a) Monsters with mega pumped up damage (did you lag for 1 second? Oops party wipe).
b) Easy monsters that pose no challenge (boring)

In a non-spam system, instead a small bout of lag won't kill you, one mistake won't end the whole raid, and there is some level of attention that should be paid to even the 'trash pulls'.

Ixobelle said...

i'm all for making trash pulls hurt more, in fact i had a post where I wished that each time you needed to use a weapon, it was a long drawn out ordeal. In an instance like SM Cath, I wish each pull was a 5 or 6 minute ordeal, and that there were fewer, but more meaningful encounters.... and *then* Bosses.

I was also one of the two people on the planet that was in favor of Potion Sickness, it seemed. I dunno about having to find pots inside the runs (it would kill alchemy outright), but making a potion provide a HoT instead of a lump instant heal would be a step in the right direction.

Melf_Himself said...

Hrm, I'm not sure if I'd want each pull to take 5-6 minutes, that seems like it would get old fast. Especially if you do it the standard MMO way, which is to give the monsters ridiculous amounts of HP. I think the only time a fight should take that long is probably:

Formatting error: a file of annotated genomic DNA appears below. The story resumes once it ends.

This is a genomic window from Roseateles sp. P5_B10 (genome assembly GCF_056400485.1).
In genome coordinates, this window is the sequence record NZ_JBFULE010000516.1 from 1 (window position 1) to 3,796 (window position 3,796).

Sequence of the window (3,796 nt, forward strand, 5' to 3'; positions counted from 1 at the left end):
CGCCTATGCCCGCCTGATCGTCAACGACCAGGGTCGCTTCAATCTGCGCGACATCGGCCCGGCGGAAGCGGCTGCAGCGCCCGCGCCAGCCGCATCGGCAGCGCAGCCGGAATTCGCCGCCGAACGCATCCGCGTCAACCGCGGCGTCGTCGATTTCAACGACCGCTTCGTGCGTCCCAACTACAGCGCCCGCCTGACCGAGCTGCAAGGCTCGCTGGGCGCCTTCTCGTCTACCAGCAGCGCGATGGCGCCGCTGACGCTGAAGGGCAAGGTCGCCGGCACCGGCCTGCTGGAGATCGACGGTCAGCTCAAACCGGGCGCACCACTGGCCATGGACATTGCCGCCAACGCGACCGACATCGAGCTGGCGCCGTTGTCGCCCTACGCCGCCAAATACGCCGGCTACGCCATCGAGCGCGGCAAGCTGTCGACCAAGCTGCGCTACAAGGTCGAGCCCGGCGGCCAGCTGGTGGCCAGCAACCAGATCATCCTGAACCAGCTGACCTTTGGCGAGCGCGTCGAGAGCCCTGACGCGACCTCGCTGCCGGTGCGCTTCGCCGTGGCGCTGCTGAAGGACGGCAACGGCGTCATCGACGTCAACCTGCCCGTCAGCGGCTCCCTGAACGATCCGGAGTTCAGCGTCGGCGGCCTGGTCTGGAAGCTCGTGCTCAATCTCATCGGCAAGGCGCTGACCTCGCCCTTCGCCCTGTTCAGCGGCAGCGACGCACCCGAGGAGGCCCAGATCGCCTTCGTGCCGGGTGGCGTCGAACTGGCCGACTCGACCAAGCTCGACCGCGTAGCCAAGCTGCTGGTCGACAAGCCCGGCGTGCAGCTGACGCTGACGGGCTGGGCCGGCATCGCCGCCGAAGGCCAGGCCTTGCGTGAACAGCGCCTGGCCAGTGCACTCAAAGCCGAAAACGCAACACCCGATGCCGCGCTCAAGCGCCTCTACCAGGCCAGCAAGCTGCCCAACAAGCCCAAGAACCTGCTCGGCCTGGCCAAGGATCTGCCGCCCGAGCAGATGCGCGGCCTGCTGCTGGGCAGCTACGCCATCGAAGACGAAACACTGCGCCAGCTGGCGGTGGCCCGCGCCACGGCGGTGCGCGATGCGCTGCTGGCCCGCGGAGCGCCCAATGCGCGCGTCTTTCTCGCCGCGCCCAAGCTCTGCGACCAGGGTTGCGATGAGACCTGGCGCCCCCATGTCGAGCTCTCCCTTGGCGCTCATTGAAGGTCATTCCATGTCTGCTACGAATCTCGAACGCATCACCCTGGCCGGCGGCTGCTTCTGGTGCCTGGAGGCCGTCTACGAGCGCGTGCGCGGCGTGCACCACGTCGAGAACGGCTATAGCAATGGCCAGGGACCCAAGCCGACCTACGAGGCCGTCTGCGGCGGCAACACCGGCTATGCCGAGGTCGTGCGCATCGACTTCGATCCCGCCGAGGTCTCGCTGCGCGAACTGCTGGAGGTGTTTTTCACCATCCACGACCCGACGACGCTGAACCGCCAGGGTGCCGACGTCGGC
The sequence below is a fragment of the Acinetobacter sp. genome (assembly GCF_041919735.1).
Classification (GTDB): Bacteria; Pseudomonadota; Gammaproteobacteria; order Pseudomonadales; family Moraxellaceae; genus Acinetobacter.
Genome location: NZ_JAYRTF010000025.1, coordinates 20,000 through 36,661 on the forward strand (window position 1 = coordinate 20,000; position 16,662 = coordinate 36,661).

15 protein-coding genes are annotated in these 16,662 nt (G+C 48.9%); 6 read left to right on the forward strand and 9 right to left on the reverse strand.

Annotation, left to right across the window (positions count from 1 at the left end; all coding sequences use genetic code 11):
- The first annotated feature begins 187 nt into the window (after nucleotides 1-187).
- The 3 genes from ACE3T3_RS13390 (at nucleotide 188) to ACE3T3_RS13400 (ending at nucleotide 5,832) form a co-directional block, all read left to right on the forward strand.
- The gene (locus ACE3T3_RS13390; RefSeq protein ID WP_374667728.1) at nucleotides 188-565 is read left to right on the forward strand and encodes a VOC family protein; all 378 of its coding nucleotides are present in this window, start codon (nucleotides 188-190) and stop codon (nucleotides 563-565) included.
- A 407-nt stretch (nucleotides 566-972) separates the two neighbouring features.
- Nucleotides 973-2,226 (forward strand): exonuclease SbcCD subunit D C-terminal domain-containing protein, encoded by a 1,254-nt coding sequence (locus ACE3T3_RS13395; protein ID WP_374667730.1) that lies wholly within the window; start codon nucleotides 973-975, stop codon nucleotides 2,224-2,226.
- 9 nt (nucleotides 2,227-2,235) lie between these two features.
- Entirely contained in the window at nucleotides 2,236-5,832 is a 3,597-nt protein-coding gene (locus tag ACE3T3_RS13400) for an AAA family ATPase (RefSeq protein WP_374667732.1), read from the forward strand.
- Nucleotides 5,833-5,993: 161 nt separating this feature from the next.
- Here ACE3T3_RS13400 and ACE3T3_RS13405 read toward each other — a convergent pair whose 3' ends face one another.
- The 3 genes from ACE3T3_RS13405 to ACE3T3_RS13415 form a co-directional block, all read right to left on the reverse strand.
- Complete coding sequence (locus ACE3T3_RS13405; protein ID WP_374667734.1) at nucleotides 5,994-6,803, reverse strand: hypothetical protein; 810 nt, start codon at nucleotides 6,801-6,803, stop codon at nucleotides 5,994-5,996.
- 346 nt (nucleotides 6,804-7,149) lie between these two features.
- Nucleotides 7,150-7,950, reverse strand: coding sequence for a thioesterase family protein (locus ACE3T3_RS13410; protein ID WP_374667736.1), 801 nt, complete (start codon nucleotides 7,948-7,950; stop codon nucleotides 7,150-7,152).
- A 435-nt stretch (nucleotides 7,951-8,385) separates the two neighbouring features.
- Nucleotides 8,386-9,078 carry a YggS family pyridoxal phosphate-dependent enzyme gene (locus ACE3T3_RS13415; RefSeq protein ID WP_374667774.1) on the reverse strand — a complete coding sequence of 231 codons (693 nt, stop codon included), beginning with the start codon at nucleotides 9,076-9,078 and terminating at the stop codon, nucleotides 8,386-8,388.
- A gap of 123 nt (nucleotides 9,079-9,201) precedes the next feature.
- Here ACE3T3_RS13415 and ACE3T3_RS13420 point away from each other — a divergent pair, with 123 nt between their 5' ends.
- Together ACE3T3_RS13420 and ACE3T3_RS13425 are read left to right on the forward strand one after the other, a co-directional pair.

a) against a balanced group that has healing and debuffs and such, which should probably be limited to bosses
b) against a horde of enemies that keeps running to you (which is cool)

Finding pots wouldn't have to kill alchemy. Maybe you find ingredients during the run, which can be cobbled together to make a potion (ooh, flashback to Aragorn finding bits of some plant to heal Frodo's wound after Weathertop, gogo Aragorn alchemy + 20 :p).

Alternatively, treasure searching / secret door finding / lock picking becomes a useful spec to take along. Which was a lot of the point to taking the rogue/thief class along in old-school RPG dungeons. That's fallen along the wayside in MMORPG's.

I also think the idea of minimizing damage taken on each pull (because of the limited healing) could re-enforce the need for stealth / scouting ahead just like back in the good ol' days. Anything that can be added to the gameplay to add strategy that isn't explicitly combat-related is welcome variety I would think.

Cap'n John's Blog said...

Gameplay like this would also bring back CC, and potentially remove today's current style of AOE Tanking and rushed Instances.

Can you really afford to let 6 Mobs beat on and wear down your Tank's "shield" while you AOE them down? His "shield" won't last long against 6 Mobs, and as soon as it's down his health will start taking a beating.

Considering his Shield will replenish itself out of combat but his Health will not, AOE Tanking would not be a sound strategy.

Melf_Himself said...

Anything that makes groups rely less on tanking and more on active use of CC is a win in my opinion, another good point.